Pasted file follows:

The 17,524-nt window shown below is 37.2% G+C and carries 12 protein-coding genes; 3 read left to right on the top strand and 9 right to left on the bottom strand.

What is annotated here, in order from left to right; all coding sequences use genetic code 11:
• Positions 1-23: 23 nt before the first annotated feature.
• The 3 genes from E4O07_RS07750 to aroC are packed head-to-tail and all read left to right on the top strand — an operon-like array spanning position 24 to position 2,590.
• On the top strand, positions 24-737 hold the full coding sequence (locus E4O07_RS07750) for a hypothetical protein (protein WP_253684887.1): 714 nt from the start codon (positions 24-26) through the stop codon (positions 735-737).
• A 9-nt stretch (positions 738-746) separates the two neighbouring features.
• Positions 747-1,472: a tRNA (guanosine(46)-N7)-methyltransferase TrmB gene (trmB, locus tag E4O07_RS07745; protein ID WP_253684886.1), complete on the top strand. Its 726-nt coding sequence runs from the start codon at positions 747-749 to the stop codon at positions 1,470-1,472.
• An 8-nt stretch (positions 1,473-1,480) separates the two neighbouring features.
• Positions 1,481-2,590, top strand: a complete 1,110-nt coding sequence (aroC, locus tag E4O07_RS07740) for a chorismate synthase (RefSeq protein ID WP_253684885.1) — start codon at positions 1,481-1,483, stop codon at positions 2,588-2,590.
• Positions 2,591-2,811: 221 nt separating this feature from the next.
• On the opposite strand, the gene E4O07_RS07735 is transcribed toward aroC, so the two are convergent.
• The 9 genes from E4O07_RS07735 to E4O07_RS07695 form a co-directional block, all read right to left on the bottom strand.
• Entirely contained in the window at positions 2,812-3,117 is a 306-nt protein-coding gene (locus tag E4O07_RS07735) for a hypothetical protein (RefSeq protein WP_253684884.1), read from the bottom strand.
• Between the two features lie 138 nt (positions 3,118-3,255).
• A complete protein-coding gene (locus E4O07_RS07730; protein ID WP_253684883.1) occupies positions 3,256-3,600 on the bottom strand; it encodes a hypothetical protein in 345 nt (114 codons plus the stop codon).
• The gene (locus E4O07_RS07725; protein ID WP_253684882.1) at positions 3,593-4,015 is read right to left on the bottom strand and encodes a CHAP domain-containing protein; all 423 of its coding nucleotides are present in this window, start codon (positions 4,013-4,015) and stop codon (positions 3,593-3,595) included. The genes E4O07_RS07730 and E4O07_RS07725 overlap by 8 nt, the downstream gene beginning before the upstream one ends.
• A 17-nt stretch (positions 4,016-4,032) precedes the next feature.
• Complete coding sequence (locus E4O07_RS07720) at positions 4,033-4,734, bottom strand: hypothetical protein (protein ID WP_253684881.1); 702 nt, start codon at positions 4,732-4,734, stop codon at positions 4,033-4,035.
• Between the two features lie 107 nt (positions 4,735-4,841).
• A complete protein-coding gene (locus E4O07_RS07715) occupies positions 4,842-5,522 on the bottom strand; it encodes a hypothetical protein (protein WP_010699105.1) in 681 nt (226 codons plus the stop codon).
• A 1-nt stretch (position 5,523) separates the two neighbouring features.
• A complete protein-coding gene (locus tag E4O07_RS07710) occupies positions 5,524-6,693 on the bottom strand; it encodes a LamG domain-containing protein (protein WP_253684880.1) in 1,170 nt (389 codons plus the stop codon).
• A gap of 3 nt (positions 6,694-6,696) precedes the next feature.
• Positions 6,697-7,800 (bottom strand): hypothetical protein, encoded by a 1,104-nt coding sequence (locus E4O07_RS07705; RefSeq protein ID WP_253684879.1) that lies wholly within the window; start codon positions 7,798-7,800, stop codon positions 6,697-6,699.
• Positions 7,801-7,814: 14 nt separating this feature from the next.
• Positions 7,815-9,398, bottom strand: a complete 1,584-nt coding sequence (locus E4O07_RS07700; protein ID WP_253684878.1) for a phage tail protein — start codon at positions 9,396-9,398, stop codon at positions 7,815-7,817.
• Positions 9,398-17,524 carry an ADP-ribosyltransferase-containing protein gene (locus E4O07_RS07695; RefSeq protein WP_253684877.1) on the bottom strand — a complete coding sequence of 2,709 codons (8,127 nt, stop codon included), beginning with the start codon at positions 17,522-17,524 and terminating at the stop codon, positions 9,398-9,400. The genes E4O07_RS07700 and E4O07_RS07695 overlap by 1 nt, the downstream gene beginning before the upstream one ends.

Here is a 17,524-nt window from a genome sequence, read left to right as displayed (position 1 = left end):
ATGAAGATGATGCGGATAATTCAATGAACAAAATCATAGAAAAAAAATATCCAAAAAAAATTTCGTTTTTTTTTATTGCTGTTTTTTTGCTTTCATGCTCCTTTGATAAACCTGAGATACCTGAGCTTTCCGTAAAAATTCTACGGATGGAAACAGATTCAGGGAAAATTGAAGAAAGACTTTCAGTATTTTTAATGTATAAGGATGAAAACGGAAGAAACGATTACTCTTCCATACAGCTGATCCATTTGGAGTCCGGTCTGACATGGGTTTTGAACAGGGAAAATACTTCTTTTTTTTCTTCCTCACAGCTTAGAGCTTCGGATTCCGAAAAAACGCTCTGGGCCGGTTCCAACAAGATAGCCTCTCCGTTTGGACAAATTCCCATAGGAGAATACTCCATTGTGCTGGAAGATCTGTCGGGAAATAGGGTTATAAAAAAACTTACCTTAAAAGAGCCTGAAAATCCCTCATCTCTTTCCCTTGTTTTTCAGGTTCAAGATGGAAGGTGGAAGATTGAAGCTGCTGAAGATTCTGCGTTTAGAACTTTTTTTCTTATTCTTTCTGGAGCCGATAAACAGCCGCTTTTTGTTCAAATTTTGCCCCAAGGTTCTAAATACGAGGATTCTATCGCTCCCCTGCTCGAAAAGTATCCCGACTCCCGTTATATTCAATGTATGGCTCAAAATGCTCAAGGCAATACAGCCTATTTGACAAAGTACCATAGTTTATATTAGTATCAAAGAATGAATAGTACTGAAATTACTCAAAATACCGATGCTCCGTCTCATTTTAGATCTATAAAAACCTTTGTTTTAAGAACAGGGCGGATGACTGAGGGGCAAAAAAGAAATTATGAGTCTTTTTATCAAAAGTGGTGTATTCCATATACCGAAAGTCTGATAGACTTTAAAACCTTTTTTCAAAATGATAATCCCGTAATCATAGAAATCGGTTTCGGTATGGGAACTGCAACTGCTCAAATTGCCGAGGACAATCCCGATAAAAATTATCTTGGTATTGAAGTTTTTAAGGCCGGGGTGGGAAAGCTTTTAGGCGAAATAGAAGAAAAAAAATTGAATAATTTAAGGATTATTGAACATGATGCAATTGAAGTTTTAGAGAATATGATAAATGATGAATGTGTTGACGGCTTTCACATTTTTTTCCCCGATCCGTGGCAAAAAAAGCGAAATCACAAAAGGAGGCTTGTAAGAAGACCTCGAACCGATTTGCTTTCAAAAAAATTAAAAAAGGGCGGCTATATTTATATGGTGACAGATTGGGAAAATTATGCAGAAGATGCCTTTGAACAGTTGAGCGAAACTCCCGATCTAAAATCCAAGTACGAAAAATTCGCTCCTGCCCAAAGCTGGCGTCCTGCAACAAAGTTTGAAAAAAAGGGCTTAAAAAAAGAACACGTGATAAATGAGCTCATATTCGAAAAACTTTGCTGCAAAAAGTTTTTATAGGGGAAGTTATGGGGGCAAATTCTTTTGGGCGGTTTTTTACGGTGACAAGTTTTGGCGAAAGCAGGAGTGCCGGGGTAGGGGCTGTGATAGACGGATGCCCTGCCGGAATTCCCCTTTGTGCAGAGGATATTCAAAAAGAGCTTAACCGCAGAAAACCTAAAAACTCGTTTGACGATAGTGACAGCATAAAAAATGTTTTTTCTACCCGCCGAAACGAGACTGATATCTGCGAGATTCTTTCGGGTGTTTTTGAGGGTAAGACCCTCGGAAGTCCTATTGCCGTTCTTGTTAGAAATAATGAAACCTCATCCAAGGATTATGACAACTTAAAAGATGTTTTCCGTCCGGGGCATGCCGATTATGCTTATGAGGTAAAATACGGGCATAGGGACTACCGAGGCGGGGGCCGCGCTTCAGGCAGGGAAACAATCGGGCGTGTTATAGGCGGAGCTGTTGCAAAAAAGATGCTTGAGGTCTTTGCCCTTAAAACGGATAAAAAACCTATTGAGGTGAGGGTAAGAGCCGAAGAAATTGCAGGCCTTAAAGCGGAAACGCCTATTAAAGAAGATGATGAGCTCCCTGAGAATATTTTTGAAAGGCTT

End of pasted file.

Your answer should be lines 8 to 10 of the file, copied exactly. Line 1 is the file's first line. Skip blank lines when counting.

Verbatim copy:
• An 8-nt stretch (positions 1,473-1,480) separates the two neighbouring features.
• Positions 1,481-2,590, top strand: a complete 1,110-nt coding sequence (aroC, locus tag E4O07_RS07740) for a chorismate synthase (RefSeq protein ID WP_253684885.1) — start codon at positions 1,481-1,483, stop codon at positions 2,588-2,590.
• Positions 2,591-2,811: 221 nt separating this feature from the next.